'Godna' (tattoos), a popular form of art among tribals, is being experimented beyond its traditional usage by Chhattisgarh women, who are trying to give this primitive artistry a modern twist by using it on textiles.
The tribal women are improvising on the art form by painting 'Godna' on fabrics, silk, canvas, wall and doors and various other means, instead of just body painting. Safiyano Pawle (45), who led the experiment for reviving the art form, says 'Godna' is fighting for its survival because of fall in popularity and emergence of tattoo fashion in urban areas.
"About 6-7 years back, tourists, who used to visit Mainpat and other places in Sarguja district, saw our artistic skills and suggested us to try it on textiles. Since then we are practising this on various other medium," Pawle said. "Majority of tribal woman have tattoos called Godna, on their bodies. Tribal men also use Godna, believing that it is the only ornament which goes with them after death also. The purpose is not only to earn livelihood by practising it on different medium, but we also wish to preserve the most prominent adaptation of an earlier art form," she said.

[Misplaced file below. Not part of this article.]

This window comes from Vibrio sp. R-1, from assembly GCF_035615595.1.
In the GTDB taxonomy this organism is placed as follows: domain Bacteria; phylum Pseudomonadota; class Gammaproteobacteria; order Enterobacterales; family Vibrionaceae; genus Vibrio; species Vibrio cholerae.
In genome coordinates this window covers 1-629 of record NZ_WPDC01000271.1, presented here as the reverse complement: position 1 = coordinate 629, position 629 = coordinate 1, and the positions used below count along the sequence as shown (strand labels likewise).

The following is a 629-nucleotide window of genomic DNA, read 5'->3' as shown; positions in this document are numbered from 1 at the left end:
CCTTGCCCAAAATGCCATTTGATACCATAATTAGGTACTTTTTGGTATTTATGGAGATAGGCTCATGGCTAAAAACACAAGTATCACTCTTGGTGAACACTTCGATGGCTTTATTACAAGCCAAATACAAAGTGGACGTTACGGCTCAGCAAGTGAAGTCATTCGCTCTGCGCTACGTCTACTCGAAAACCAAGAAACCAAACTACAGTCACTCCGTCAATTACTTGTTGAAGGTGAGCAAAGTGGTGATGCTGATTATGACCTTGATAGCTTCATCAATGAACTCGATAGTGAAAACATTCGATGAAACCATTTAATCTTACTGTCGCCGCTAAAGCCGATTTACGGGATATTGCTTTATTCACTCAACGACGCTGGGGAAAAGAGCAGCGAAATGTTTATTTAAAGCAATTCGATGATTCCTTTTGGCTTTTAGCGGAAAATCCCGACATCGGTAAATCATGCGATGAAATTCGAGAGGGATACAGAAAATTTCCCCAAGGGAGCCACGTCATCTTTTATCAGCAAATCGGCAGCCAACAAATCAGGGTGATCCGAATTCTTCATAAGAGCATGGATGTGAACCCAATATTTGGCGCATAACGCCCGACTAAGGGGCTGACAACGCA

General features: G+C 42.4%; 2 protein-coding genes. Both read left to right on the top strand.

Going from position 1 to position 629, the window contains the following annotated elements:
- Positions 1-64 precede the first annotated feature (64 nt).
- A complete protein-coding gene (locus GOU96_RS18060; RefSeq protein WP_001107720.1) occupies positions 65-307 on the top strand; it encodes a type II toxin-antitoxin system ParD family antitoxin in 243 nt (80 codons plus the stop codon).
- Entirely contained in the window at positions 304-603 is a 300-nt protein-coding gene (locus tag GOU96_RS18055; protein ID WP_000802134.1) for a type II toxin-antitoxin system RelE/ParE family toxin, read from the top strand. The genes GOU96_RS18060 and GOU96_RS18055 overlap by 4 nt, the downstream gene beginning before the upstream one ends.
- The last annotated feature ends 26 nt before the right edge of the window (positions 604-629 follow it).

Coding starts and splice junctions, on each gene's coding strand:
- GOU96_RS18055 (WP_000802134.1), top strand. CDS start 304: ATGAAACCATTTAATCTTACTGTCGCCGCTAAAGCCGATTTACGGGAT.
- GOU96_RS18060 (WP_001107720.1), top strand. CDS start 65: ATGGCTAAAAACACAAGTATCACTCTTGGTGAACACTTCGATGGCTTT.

Safiyano, the native of Jamgala village in Lakhanpur block of Sarguja district which lies over 350 kms away from state capital Raipur, learnt 'Godna' art form from her ancestors and has been professionally practising it along with her husband Amarsai Pawle for last 25 years.
Even their three children, including two daughters, have taken up this art form professionally. Largely dependent on agriculture for earning their livelihood, Safiyano feels it is hard to convince women of Jamgala to work in the area of expansion of tattoo art. "Earlier, they were using Godna paintings to adorn their bodies and decorate huts. Sometimes they even go to other villages during local fairs to earn livelihood but they never thought of using it on textiles," she said.
It is quite expensive to work on Godna art form and women in the region are not economically sound to afford the cost of designing textiles. Another reason which refrains them from fully engaging in this activity is that they do not get sufficient money after selling these artefacts, Safiyano said.